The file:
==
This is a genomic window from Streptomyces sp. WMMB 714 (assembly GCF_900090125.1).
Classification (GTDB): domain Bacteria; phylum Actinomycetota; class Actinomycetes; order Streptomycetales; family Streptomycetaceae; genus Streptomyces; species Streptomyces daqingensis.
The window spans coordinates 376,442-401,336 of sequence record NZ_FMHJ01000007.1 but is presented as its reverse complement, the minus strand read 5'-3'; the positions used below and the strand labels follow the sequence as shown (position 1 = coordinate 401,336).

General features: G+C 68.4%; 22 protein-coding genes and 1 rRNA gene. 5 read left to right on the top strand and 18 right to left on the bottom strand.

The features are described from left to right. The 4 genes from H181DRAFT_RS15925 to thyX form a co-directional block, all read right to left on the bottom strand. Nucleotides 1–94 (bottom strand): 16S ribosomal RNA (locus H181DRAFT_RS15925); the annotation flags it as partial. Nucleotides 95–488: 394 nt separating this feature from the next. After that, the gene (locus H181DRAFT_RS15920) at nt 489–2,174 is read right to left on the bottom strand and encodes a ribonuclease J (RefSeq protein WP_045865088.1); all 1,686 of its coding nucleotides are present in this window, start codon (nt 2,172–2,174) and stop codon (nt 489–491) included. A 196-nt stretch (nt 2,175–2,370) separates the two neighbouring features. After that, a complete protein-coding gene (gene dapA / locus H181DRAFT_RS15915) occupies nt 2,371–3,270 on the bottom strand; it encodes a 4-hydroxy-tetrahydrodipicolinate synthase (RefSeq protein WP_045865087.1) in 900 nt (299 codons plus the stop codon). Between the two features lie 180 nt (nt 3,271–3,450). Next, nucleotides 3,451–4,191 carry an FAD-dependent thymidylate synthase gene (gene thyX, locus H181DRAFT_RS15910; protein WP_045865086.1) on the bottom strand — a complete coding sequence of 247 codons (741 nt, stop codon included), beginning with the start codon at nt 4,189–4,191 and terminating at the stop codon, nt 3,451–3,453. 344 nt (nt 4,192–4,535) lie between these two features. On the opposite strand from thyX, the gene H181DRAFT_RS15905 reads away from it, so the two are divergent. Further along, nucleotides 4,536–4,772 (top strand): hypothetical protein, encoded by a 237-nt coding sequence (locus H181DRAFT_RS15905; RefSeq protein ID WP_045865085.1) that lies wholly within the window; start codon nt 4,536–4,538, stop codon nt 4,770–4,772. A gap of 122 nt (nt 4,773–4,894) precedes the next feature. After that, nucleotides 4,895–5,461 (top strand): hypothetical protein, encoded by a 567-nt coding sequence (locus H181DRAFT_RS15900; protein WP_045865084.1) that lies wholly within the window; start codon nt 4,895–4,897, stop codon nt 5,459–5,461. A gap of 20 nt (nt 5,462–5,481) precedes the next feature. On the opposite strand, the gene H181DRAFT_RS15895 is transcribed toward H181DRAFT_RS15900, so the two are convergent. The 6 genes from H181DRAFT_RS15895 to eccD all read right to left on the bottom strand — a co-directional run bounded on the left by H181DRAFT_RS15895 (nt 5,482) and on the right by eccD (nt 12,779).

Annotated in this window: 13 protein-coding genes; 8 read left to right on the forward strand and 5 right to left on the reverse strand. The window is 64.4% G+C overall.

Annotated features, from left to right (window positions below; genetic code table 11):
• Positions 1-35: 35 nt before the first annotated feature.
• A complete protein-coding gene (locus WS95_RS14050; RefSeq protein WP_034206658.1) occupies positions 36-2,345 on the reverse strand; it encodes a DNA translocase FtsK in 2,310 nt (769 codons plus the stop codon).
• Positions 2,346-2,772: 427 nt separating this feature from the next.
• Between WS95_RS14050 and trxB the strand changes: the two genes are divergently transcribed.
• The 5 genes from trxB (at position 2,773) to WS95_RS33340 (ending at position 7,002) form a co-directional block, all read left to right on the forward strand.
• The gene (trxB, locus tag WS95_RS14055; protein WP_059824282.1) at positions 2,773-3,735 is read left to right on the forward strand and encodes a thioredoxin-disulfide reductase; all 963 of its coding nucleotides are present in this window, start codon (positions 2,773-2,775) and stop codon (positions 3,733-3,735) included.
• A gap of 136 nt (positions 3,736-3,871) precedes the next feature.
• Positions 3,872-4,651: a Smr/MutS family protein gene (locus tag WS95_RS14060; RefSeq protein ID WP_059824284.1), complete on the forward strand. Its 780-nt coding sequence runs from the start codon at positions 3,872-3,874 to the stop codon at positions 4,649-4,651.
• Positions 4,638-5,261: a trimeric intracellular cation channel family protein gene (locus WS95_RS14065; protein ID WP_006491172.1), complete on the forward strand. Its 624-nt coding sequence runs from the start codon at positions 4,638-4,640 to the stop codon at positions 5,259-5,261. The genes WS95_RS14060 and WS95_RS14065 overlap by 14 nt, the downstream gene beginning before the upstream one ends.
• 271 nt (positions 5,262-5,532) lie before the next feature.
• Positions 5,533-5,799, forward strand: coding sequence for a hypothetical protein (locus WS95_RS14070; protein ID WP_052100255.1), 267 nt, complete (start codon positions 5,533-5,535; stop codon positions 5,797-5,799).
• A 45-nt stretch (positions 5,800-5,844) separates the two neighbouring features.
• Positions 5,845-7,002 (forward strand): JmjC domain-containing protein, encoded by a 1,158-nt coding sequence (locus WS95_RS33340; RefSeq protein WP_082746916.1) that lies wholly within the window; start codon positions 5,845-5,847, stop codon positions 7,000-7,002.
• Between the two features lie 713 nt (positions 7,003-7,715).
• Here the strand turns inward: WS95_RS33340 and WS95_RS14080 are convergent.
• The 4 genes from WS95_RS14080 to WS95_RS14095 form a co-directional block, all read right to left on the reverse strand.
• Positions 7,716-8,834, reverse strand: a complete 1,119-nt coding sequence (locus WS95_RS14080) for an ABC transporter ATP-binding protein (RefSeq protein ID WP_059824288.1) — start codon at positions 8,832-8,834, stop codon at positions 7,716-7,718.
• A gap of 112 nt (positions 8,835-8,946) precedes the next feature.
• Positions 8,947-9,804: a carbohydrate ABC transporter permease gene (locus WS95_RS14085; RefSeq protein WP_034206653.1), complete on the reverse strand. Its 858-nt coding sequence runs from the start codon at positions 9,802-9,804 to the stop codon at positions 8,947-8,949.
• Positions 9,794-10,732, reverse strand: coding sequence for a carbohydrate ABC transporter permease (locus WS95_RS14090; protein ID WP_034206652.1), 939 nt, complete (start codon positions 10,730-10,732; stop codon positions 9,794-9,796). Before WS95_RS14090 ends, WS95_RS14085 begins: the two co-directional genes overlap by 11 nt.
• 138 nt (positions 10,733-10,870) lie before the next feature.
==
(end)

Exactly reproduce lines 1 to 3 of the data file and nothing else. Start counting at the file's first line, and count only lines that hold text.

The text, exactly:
This is a genomic window from Streptomyces sp. WMMB 714 (assembly GCF_900090125.1).
Classification (GTDB): domain Bacteria; phylum Actinomycetota; class Actinomycetes; order Streptomycetales; family Streptomycetaceae; genus Streptomyces; species Streptomyces daqingensis.
The window spans coordinates 376,442-401,336 of sequence record NZ_FMHJ01000007.1 but is presented as its reverse complement, the minus strand read 5'-3'; the positions used below and the strand labels follow the sequence as shown (position 1 = coordinate 401,336).